Shenzhen 2011, Day 2: Never before has a press conference been so impressive


It’s only been two days since my arrival, the actual games haven’t even started yet, but already I am floored.

As a mentioned in my previous post it is almost impossible to appreciate the sheer magnitude of the Summer University Games, or Summer Universiade, without being here. I’ve always known it’s a large event, but that has been reinforced from the time my flight landed right up through my first day of getting acclimated to Shenzhen and the Universiade.

Today the International Sports Press Association (AIPS) and the International University Sports Federation (FISU) proceeded the actual opening of the Universiade with the opening ceremonies of the inaugural young journalist seminar. We were addressed by both the outgoing and incoming presidents of FISU as well as the president of AIPS and as incredible as that was, what followed was even more amazing.

First of all, each speaker was surrounded by a full-on media scrum. Cameras, recorders and notebooks everywhere. It was like something you see on CBC.

But then I realized some of the reporters asking the questions were no more than 11 years old. That’s right, 11. In addition to the group of young international journalists of which I am a part, there are also local students from Shenzhen involved in the media and they range in age from 10 or 11 to about 17.

Let me tell you, seeing an 11-year-old boy confidently walk up to the president of an international governing body is a sight to see. These kids absolutely blew me away with their poise in the media scrum and the quality of questions they constructed. And keep in mind, they were asking the questions in English, which is more than likely not their first language.

Now I’m afraid I have to get a little self-absorbed. Following the press conference, I was informed that I will be able to join the Canadian delegation for tomorrow night’s opening ceremonies.

That’s right, I’ll be walking out of the tunnel with Team Canada.

As incredible as an experience this will be for me, the ceremonies themselves are enough to generate excitement. Remember the incredible opening ceremonies in the 2008 Beijing Olympics? Seven years prior to that, Beijing hosted the 2001 Summer Universiade and from speaking to the journalists and volunteers who were at that Universiade, it wasn’t much of a step down from what happened in ’08.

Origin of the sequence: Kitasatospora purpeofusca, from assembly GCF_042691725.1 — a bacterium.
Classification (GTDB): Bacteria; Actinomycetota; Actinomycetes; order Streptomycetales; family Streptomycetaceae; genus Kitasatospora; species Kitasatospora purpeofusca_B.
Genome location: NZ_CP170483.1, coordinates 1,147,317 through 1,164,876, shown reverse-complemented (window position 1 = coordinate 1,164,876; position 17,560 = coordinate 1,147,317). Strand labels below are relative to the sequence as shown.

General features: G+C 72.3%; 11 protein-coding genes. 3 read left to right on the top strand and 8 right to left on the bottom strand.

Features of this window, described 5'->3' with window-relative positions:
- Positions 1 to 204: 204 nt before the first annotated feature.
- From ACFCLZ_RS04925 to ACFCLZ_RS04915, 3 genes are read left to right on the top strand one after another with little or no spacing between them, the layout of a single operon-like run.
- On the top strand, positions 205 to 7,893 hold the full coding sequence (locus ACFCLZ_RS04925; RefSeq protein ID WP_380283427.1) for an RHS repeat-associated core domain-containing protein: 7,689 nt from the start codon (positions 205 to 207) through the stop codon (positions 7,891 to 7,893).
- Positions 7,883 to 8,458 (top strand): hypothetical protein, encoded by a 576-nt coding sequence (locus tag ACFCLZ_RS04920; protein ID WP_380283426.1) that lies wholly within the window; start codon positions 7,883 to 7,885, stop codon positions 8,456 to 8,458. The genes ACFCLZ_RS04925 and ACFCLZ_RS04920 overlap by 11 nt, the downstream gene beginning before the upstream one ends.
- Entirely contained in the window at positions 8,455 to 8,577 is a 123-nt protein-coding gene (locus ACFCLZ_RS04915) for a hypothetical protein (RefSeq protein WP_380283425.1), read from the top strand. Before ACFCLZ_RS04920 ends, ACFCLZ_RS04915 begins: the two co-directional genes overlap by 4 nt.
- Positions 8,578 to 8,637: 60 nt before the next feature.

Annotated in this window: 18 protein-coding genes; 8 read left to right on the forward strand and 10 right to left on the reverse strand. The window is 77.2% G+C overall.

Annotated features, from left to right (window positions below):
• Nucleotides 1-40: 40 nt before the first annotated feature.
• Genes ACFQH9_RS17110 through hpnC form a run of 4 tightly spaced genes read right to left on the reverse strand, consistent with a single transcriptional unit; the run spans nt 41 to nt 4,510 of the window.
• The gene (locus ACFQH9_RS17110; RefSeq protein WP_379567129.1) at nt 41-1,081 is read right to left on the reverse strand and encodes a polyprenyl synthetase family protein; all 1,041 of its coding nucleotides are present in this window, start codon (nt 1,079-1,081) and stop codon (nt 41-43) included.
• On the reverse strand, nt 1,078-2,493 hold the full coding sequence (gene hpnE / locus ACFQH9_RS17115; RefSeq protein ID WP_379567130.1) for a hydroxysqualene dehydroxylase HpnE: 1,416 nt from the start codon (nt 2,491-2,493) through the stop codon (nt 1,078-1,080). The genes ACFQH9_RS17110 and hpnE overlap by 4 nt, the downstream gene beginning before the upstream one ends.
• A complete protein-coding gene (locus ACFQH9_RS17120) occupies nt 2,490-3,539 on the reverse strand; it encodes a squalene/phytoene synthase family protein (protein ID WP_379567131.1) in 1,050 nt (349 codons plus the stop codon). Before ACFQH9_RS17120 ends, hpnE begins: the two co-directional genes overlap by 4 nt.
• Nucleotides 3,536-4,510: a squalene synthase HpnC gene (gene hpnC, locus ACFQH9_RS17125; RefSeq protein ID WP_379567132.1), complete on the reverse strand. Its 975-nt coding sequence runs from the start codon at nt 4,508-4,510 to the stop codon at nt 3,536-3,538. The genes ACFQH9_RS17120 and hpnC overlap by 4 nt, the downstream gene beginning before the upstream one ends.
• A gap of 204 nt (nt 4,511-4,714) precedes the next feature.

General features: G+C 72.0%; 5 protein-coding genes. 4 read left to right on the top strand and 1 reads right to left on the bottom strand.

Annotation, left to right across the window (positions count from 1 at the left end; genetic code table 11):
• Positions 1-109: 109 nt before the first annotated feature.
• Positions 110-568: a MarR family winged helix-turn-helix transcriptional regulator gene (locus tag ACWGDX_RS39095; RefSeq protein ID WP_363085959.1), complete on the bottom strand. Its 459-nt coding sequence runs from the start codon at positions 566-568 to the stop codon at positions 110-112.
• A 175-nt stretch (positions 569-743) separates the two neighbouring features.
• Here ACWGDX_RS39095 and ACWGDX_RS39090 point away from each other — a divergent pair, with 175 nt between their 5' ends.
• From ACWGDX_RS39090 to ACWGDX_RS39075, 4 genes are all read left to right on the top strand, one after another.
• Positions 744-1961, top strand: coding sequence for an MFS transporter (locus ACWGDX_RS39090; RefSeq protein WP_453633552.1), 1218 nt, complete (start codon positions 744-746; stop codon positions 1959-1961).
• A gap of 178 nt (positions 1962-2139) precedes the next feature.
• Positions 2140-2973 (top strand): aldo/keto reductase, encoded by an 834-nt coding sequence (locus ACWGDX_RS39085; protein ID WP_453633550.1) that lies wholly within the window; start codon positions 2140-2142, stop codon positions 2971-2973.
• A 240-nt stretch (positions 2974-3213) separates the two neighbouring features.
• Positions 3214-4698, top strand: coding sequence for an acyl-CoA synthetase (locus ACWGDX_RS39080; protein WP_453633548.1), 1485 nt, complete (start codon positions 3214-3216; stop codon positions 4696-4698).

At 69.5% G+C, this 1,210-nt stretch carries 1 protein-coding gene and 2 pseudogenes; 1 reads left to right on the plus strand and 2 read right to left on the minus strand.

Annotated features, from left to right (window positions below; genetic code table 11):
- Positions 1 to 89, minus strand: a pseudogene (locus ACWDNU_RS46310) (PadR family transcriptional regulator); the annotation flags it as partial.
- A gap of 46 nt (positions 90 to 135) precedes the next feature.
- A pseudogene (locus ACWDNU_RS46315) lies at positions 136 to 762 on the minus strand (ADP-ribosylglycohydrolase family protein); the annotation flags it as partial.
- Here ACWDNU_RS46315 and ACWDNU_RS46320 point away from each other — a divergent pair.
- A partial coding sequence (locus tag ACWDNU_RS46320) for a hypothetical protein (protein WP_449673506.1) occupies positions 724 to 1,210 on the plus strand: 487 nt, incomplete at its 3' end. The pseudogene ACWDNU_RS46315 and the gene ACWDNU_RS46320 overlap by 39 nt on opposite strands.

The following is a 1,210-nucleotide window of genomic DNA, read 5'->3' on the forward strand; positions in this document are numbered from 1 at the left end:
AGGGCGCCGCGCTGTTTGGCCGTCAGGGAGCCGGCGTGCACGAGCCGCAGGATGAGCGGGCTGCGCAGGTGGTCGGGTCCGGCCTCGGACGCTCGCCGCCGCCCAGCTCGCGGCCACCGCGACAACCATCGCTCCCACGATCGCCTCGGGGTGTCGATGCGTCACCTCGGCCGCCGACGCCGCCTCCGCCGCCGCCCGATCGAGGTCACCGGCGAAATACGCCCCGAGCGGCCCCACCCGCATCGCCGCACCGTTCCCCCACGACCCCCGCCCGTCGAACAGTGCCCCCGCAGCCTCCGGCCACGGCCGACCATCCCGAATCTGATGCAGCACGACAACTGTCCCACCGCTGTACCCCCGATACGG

Something tells me Shenzhen’s got quite a show up its sleeve. Plus, the president of China Hu Jintao will be in attendance.

We also met our journalism mentors today and one of them is Alan Abrahamson, who was a writer for the Los Angeles Times and then worked for NBC sports as a blogger, wrote books with both Michael Phelps and Apollo Anton Ono and now own his own company called 3 Wire Sports. There will also be some Canadian content among those mentors as Steve McAllister, president of Sports Media Canada and managing editor of Yahoo Sports Canada, will be here to share his online expertise.

For a quick Laurier update, though the opening ceremonies haven’t happened yet, the women’s soccer competition got underway today and WLU’s Alyssa Lagonia was in the starting 11 for a 2-0 Team Canada win.

If you’re so inclined, here are a few sites on which you can follow the Universiade and some of the work being done by us young reporters (which, by the way, is an incredible group. I’ve met people from at least 15 different countries).

Also, I just found out that Twitter, Facebook and YouTube are all banned in China. Discuss.

International Sports Press Association website

International University Sports Federation website

Shenzhen 2011 website

Considering tomorrow is the opening ceremonies, I promise photos.

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